Since my pivot to “Small Business Test Pilot” on or about 24 November 2014, Free-Market Startup has been around for more than a year – and likely more like one and a half years. I’m not exactly sure when I started Free-Market Startup, but it was probably mid to late 2014. Check out the photo to the left. It’s the Wayback Machine’s (archive.org) snapshot of FMSU. Click on it to see a larger picture.
In an offline or brick and mortar type of business, you have to make relationships and hustle to get your first customer. That’s not unlike online businesses, except that the unknown is so very difficult to understand. In the online world, you really cannot door knock customers like a traditional startup does. It’s like learning a new language. How do you “speak” to your customer. If you don’t know where to find them and get them to respond, it’s like being dropped off in a foreign land and no one knows your language or culture. You surely don’t know theirs.
In draft of Journal-19, I’m making a change from multiple businesses to a single line of business. As the article mentions, I needed an exploration year to find my way. But, it really didn’t generate much in the line of revenue. The only business that made a dime was the real estate flipping I did.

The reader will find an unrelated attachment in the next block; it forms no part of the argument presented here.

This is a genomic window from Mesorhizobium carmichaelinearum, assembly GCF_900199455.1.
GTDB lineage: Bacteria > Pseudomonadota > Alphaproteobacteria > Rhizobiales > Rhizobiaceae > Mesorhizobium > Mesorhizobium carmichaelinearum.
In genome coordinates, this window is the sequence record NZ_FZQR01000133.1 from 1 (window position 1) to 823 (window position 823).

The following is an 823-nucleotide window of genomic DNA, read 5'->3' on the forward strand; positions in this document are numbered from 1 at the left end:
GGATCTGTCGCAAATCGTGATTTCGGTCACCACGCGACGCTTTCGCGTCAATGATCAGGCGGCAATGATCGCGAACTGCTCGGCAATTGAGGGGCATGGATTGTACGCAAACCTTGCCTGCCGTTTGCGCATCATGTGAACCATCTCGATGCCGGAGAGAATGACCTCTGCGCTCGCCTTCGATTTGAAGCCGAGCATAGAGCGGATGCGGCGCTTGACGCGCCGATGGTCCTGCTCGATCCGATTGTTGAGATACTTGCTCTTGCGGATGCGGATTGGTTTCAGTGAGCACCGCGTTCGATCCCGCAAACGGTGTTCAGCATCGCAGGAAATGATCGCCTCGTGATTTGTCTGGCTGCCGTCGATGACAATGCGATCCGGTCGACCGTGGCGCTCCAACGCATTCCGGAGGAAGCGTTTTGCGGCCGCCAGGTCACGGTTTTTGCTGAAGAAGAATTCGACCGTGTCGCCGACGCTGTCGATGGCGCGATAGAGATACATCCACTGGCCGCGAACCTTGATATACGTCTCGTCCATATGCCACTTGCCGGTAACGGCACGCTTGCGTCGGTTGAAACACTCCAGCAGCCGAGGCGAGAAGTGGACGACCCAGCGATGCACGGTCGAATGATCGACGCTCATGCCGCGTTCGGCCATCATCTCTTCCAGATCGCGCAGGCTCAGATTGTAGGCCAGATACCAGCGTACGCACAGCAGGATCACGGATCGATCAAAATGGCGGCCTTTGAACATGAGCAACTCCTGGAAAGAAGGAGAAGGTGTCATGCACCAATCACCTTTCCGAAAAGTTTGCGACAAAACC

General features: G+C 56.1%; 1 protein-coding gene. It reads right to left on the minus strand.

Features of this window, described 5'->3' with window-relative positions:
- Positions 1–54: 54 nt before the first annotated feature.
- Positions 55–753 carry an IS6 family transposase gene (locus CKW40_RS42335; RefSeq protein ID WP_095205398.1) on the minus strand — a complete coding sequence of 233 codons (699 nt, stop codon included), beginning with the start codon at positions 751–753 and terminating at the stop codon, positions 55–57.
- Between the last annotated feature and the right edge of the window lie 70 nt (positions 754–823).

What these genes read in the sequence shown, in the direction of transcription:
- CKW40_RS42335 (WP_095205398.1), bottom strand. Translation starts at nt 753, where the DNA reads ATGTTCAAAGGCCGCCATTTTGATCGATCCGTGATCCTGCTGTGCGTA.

So, with that in mind, I’m starting out 2016 with a renewed focus on working on one, not three or more businesses. In this new year, I plan to focus on one sector and then build on it. My focus will be on real estate as more of a physical business and then I’ll branch out into the “information as a product” business. Though it still sounds like I’m still doing more than one business, I hope my focus will allow me to generate revenue and eventually expand into a more passive information product – which is my goal.
You see, in a traditional small business you cannot use the internet or technology to leverage your skills and expand your customer base. Your efforts, at least in the short term, are in direct response to your kinetic efforts.